Many turtle conservation sites and hatcheries along Sri Lanka's southern and western coasts were wiped out in last December's tsunami.
By Ethirajan Anbarasan
BBC News, Colombo
With thousands of turtle eggs disappearing in a few minutes, conservationists feared that it could be a death knell for the critically endangered sea turtles.
Turtle hatcheries were wiped out by the tsunami
But according to the latest official study, marine turtles have been seen laying eggs in Sri Lanka's well-known nesting areas.
It is hoped the trend will continue for the whole season.
"Luckily December was not the nesting period. So thousands of eggs and the sea turtles were saved from the tsunami," says Dayananda Kariyawasam, director general of the Sri Lankan department of wildlife conservation.
The priority now is to safeguard the eggs until the hatchlings safely return to the sea.
There are five types of marine turtles found in Sri Lanka: the Loggerhead, Green, Leatherback, Oliver and Hawksbill.
All five are on the endangered list and conservationists have been working for the last three decades to save them from extinction.
Turtle populations over the years have been dwindling due to encroachments on nesting areas, destruction of coral reefs and marine pollution.
In addition, thousands of turtles are also caught for food and illegal turtle eggs are offered as a delicacy in many tourist resorts.
The tsunami added further woes for conservationists.
Now, new hatcheries are being set up and conservation programmes are being actively implemented in places including Kosgoda and Rekawa.
New coastline building restrictions should help boost turtle numbers
In the last few months, officials say debris along the coastal areas, especially in important turtle nesting sites, has been cleared for the turtles to return and lay their eggs.
In addition, officials are once again engaging local communities in conservation efforts.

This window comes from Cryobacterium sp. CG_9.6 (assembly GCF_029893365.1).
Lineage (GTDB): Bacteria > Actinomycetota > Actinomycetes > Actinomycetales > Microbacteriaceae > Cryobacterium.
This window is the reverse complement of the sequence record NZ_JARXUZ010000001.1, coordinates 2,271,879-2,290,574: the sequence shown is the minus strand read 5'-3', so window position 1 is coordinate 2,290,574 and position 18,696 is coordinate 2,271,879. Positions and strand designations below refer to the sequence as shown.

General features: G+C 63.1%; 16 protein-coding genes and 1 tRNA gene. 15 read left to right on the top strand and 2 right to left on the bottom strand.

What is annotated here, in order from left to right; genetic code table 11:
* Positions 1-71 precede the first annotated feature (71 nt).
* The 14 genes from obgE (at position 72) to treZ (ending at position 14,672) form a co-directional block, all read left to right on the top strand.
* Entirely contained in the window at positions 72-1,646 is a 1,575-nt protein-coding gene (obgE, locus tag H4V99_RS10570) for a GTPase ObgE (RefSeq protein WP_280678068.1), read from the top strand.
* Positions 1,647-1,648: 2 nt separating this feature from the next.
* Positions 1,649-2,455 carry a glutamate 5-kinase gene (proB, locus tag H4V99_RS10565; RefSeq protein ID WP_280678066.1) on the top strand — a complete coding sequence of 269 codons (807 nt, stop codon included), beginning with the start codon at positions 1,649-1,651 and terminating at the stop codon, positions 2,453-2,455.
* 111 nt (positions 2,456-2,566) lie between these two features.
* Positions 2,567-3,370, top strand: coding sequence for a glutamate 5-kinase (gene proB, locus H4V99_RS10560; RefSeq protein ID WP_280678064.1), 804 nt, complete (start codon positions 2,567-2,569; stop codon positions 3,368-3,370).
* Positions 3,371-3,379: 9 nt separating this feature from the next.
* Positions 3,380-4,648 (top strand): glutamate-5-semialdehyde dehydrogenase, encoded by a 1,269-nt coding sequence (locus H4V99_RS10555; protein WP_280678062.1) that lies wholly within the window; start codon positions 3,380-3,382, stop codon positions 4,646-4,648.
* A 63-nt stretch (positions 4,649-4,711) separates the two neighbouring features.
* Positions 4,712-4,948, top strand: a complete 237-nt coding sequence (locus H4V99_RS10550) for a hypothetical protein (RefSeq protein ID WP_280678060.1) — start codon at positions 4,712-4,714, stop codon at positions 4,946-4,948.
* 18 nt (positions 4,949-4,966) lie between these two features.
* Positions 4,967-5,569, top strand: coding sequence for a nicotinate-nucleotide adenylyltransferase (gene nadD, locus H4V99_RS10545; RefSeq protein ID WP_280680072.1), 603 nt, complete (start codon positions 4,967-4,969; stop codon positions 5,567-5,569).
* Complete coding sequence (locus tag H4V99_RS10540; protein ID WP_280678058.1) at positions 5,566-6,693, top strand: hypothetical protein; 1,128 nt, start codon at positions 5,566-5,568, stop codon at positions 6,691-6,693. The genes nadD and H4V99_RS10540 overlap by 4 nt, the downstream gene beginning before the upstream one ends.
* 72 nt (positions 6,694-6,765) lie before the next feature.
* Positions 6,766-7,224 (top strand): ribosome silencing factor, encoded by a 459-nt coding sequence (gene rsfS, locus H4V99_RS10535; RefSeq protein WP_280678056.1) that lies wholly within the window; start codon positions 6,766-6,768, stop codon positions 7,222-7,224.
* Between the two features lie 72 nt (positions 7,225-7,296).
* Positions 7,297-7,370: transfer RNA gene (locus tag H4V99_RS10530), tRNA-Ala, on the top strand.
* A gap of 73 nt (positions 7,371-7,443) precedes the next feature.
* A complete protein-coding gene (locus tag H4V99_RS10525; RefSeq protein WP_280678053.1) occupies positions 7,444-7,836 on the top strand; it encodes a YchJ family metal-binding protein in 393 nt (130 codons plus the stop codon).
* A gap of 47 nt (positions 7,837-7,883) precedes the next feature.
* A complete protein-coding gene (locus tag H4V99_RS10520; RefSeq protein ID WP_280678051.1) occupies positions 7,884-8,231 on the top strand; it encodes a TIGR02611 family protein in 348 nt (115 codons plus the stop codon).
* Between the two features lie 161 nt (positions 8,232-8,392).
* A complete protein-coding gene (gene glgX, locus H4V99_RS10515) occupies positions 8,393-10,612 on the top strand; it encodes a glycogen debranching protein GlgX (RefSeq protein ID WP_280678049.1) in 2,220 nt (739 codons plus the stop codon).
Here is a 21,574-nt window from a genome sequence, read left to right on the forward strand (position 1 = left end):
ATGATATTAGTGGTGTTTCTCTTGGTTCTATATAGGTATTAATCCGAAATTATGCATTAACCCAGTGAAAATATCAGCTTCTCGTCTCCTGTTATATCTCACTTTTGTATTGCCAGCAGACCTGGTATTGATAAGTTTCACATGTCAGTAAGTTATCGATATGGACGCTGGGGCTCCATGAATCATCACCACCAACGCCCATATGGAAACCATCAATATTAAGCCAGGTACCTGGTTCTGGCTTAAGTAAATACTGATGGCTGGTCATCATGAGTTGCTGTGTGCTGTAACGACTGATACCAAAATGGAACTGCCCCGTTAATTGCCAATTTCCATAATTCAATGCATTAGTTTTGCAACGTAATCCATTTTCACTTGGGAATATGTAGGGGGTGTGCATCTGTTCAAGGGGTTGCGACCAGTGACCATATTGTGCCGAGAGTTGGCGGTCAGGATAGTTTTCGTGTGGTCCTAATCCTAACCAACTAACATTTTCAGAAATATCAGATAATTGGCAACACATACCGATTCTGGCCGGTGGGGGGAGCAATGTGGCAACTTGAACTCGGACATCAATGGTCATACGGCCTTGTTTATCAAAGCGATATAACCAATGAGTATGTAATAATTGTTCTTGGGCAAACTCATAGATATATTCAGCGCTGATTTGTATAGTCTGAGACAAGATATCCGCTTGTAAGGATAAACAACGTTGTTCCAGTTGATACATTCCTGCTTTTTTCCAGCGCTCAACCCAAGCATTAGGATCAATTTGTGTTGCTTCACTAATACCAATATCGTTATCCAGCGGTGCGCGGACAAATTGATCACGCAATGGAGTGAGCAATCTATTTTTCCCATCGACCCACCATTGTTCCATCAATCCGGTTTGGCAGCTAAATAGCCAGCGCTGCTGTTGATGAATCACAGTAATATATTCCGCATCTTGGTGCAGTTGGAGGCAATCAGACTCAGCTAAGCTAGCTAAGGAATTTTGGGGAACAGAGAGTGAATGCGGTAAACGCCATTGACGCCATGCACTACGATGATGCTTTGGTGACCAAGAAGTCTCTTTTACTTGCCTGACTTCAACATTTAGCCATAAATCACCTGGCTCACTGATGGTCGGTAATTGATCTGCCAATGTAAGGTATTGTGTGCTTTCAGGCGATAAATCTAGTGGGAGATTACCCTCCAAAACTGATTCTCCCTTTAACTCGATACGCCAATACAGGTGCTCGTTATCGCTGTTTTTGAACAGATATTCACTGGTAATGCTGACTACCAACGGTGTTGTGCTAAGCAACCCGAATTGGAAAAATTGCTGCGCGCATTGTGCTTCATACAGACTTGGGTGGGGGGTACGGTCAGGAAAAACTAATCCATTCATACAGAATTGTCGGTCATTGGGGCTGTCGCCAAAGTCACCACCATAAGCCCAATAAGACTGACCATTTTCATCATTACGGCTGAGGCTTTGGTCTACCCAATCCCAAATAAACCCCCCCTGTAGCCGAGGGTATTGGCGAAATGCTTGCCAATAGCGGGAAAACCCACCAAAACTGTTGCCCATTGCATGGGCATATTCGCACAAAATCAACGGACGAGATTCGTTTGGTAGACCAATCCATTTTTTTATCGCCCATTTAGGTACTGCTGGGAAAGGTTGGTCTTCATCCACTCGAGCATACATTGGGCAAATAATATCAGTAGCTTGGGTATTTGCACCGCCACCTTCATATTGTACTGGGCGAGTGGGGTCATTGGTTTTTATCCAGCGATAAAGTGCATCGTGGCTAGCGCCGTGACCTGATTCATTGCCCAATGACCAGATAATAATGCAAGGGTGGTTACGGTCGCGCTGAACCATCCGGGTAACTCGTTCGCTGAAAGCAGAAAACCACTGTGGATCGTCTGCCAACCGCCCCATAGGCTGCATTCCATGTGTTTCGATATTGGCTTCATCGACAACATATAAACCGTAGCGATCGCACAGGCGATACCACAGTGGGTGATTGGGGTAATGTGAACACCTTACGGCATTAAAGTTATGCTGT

As many local fishermen earned their livelihood by illegally poaching turtle eggs, programmes were initiated to turn the "egg poachers" into "egg protectors".
The scheme employs local fishermen to protect natural turtle nesting sites.
The project, known as in-situ conservation, gave an alternative means of livelihood to fishing folk, who made a living from tourists' interest in turtle-watching.
But the tsunami is now keeping the tourists away.
"We have recently restarted the project in Rekawa. But our resources are limited," says Chandralal Premakumara, an official working with the Turtle Conservation Project (TCP), a Sri Lankan non-governmental organization.
"Unless the tourists return we cannot continue to pay these local fishermen."
Tourists staying away
With many beach resorts in places such as Kosgoda and Tangalle severely damaged by the tsunami, tourists are unlikely to return for turtle-watching in the near future.
To complicate matters, thousands of turtles are also caught for their meat and reportedly sold in northern coastal areas like Mannar and Talaimannar.
Thousands of turtles are caught for their meat
Though sea turtles and turtle eggs are fully protected by law, slaughtering of turtles increased in the wake of tsunami.
As people stayed away from fish, fishermen resorted to selling turtle meat. Local journalists say live turtles were sold openly in some areas of Mannar and the rules could hardly be enforced.
But officials in Colombo say they are doing their best to bring the situation under control in the Tamil-dominated areas.
Nevertheless, the tsunami has had a positive impact on turtle conservation plans, with new building restrictions on the coastline enabling many turtle conservation sites to be recovered.
But much work remains to be done to increase the turtle population - as for every 1,000 eggs laid by a sea turtle, only one mature adult turtle is likely to survive.